People go nuts over coffee right out of the roaster.
  Charlie
=====
Brick Oven Roasting in British Columbia
Do you Yahoo!?
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6) From: Ben Treichel
Denise Brennan wrote:
Rocky's, mazzers, etc will be too slow. You need a grindmaster, or bunn, 
etc.
<Snip>

7) From: Gene Smith
<Snip>
Does anybody have any experience with this grinder?  Looks rather nice, but
I'm curious if it's got more than looks:http://cgi.ebay.com/ws/eBayISAPI.dll?ViewItem&item#93433150Gene Smith
riding the wild learning curve, in Houston

8) From: Jim Schulman
On 8 Apr 2004 at 9:14, Gene Smith wrote:
<Snip>
Hi Gene,
It's a well bult, resin mounted, burr grinder using the same 
burr set as the Iberital/Innova conical, Pavoni, and Isomac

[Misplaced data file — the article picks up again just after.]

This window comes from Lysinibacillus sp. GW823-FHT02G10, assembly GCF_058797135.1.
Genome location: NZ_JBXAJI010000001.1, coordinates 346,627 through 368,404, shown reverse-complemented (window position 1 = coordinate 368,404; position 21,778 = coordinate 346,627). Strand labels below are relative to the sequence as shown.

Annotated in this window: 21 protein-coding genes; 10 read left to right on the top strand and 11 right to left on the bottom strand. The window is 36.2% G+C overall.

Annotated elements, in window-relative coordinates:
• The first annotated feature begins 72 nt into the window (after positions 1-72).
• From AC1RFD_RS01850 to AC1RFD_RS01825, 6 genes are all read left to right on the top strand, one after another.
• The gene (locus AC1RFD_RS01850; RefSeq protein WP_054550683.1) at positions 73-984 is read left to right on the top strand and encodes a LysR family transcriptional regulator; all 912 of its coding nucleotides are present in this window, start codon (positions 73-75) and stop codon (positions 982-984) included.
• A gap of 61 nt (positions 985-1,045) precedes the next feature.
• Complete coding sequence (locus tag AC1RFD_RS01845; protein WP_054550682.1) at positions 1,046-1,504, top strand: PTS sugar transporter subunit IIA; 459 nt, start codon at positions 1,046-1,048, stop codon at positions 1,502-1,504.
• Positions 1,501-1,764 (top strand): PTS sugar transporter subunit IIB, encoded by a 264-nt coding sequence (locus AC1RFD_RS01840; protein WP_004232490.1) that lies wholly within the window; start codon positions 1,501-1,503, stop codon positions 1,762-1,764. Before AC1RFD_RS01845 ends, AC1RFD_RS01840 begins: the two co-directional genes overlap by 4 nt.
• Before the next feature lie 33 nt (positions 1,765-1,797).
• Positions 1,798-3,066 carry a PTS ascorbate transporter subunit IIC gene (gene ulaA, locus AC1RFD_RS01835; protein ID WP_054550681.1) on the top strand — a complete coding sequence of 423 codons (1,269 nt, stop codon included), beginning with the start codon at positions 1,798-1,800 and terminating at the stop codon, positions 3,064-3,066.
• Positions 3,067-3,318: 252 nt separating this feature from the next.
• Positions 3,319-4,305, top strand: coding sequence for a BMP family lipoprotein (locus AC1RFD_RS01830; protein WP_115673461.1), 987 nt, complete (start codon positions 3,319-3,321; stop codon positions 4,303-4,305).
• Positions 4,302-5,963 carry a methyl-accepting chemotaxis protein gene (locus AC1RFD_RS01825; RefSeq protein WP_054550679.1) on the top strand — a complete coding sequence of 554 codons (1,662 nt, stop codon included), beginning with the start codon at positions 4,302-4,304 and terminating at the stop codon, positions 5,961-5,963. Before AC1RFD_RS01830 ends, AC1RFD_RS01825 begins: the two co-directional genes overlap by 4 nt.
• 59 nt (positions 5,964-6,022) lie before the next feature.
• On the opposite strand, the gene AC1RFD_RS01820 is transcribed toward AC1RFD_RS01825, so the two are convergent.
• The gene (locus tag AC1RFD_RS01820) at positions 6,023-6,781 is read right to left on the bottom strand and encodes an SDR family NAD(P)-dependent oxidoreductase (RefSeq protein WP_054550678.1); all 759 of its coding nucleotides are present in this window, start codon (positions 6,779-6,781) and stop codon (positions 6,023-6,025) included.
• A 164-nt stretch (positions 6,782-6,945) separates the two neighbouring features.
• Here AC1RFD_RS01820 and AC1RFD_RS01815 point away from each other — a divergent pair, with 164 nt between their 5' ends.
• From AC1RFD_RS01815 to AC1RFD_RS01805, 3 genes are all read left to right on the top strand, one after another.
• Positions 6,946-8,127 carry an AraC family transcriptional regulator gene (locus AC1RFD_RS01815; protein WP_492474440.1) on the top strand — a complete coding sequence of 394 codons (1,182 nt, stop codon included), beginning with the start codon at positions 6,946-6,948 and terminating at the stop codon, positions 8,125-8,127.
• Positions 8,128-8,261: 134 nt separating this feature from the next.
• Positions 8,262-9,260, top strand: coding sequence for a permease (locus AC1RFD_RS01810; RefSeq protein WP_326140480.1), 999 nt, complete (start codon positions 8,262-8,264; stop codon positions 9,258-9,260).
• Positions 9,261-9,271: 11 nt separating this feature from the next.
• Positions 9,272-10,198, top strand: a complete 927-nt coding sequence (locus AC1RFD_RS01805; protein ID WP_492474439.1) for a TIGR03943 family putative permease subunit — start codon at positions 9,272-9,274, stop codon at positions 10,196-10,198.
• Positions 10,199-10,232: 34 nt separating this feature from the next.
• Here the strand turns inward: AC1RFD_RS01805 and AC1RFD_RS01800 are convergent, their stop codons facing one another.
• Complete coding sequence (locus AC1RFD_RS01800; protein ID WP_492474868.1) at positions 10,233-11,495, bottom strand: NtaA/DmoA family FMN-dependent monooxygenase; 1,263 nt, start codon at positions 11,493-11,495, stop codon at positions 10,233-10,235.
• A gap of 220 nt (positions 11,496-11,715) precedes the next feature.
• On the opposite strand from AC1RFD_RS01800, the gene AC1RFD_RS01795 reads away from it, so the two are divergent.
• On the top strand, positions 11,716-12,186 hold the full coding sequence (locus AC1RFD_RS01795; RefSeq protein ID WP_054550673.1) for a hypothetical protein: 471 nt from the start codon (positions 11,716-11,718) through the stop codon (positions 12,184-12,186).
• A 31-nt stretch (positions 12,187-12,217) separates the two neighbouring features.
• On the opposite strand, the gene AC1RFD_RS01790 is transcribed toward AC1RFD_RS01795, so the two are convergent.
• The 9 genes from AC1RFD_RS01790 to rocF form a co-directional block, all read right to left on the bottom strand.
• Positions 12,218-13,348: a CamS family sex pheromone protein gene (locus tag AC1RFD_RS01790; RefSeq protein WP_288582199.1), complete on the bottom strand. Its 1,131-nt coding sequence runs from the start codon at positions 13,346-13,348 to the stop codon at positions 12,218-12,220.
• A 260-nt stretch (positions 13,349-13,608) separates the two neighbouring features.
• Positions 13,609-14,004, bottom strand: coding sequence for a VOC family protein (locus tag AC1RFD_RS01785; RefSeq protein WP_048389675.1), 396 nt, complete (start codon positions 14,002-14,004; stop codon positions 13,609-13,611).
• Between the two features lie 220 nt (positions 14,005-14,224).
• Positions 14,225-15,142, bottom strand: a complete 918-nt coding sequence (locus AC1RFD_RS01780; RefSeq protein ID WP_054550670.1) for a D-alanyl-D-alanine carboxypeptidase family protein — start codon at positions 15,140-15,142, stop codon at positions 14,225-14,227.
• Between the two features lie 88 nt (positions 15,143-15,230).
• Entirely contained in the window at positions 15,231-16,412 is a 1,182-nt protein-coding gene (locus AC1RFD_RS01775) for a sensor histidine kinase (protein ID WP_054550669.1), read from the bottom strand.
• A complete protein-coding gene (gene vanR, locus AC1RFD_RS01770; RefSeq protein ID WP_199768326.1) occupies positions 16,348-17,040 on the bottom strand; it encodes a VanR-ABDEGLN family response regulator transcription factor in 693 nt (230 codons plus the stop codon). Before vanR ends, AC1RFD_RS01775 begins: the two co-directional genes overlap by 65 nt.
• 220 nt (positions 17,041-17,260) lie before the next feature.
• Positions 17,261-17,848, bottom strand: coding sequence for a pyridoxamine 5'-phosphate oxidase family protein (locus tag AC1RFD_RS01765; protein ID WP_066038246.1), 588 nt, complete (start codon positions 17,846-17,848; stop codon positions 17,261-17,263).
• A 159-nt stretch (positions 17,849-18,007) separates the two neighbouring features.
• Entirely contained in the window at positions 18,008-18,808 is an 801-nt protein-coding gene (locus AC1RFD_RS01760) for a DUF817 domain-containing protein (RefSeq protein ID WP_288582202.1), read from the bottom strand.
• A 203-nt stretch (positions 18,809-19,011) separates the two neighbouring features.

grinders. It's been around a long time, but doesn't have a 
steady US importer. It's like the Iberital/Innova version, and 
slightly better than the Pavoni or Isomac versions, since it has 
a 150 watt motor and stepless adjuster. Prices range from $150 
to $200. 
Grind quality is excellent, as good as any commercial grinder, 
but it's slow and noisy. Also, it's a pure espresso grinder, 
since adjusting it for other grinds is a PITA. So, if you can 
live with the short comings, it's good quality for the price.
Jim

9) From: Jim Schulman
On 8 Apr 2004 at 9:14, Gene Smith wrote:
<Snip>
Hi Gene,
It's a well bult, resin mounted, burr grinder using the same 
burr set as the Iberital/Innova conical, Pavoni, and Isomac 
grinders. It's been around a long time, but doesn't have a 
steady US importer. It's like the Iberital/Innova version, and 
slightly better than the Pavoni or Isomac versions, since it has 
a 150 watt motor and stepless adjuster. Prices range from $150 
to $200. 
Grind quality is excellent, as good as any commercial grinder, 
but it's slow and noisy. Also, it's a pure espresso grinder, 
since adjusting it for other grinds is a PITA. So, if you can 
live with the short comings, it's good quality for the price.
Jim